Judge how often you backup by how often you change your website. 

Weekly or fortnightly should suit most. But judge this for yourself. 

Make sure to auto-backup BOTH your database and your files. 

Then choose how long you want your backups to be stored, as shown below:

 


 

Scroll down to save your backup. 

The next step is to choose where to save your files. Google drive is super easy. Alternatively you can choose OneDrive, Email, Dropbox – or whatever file storage service you prefer.  

Simply select it as shown below then scroll down. 

 

 

Optional email backup alert message – if you’d like Updraft to email you every time your site is backed up. If you’d like the alerts, you can scroll down and select the check box shown below:

 


 

Save changes, by clicking the blue button at the bottom of the screen. Then you’ll see a popup that requests permission to access your Google account. 

Follow the prompts and then you’re all set!

PRO TIP: Plugins can make your site more vulnerable, so minimize the number of plugins that you use on your website.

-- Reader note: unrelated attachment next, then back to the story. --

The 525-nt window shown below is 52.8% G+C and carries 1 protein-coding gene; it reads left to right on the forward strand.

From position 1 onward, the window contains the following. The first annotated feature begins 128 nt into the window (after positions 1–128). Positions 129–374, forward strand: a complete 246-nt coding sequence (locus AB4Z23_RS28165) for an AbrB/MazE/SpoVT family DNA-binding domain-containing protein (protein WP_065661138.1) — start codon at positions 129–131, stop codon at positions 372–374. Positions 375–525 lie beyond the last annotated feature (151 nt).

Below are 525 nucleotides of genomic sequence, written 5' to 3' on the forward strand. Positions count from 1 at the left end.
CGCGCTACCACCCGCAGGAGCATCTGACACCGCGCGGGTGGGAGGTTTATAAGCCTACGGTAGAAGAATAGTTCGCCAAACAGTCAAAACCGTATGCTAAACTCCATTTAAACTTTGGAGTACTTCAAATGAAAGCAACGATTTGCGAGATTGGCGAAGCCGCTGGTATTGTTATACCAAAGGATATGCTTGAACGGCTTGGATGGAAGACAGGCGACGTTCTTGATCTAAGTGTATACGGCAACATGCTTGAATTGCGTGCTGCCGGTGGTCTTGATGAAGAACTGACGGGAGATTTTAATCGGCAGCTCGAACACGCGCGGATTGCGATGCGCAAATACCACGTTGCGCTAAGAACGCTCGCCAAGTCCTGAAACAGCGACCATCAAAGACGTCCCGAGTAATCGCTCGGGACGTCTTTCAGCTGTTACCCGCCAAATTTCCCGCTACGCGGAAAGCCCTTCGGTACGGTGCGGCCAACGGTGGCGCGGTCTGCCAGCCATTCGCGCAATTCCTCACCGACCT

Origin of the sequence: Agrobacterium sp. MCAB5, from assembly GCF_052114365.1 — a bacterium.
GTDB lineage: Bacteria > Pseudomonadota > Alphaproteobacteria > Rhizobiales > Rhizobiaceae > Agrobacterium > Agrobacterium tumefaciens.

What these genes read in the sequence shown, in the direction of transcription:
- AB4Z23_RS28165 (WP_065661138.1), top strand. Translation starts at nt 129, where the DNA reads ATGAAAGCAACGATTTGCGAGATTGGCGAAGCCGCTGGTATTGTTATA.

Plugins can make your site more vulnerable, so minimize the number of plugins that you use on your website. 

 

 

9. Why Would You Want to Manually Backup Your Website?

There are two key reasons that you’d want to manually backup your website, as follows:

  1. Customized file backup approach – this becomes more applicable with more complex websites. A free or paid backup plugin is often limited to how and what you backup on your website. For some website owners, this restriction isn’t acceptable, as they want more control.
  2. Minimize plugins, for security and control – if you have a lot of plugins on your site then it will run slower, additionally there can be plugin conflict. Another issue to be aware of, is that plugins can make your site more vulnerable, meaning hackers can more easily hack your site (especially with free plugins).

10. How to Backup WordPress Without a Plugin (manual backup)

Best for: website owners who are more tech savvy

There are three main ways to backup your WordPress site without a plugin.

Via FTP, manual backups, use a third party tool.

If you’d like to learn more about these three manual backup options read on.